By Joseph Serna
August 8, 2014

A series of thunderstorms that have hit California in recent weeks may have delivered devastating torrents of rain in some areas, but on the whole they were “inconsequential” in terms of easing the state’s worsening drought, according to a report issued Thursday.

The U.S. Drought Monitor, in its weekly report, said that the locations of the rain and the rate it fell minimized the relief for California’s parched landscape.

Because the heaviest showers were limited in scope, had high runoff rates and did not happen in two of the state’s key watersheds — the Colorado River basin and the Sierra Nevada — they “did not allow for significant percolation into drought-parched soils,” the report stated.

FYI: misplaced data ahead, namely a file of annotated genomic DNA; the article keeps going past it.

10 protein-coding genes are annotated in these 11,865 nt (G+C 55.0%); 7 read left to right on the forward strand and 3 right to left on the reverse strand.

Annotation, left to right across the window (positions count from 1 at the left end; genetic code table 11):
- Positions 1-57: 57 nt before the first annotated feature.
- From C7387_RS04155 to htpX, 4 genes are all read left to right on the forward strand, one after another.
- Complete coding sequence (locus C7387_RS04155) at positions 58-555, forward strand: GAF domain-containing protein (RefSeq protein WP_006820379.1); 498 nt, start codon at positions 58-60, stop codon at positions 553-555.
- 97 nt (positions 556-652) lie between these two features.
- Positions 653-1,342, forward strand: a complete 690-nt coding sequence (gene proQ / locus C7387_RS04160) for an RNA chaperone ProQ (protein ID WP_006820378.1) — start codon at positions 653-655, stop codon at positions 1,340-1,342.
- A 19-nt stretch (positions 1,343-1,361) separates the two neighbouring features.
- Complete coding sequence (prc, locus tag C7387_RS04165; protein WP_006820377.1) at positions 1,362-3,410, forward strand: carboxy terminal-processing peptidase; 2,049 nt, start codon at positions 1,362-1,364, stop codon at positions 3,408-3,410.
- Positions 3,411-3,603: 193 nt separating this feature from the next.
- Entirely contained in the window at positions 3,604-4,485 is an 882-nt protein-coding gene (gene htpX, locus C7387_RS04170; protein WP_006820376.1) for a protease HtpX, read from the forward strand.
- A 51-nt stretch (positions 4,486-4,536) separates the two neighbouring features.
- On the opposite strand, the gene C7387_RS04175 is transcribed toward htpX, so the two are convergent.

The report said the only short-term benefits of the rain was reduced irrigation demands and improved evaporation rates.
lRelated Groundwater level in California basin hits historic low

Though climatologists noted that last weekend’s storm over Mt. Baldy and the Forest Falls community — the kind only seen once about every 500 years — was just a stronger version of typical summer weather over the Southwest, the benefits appeared to evade California.

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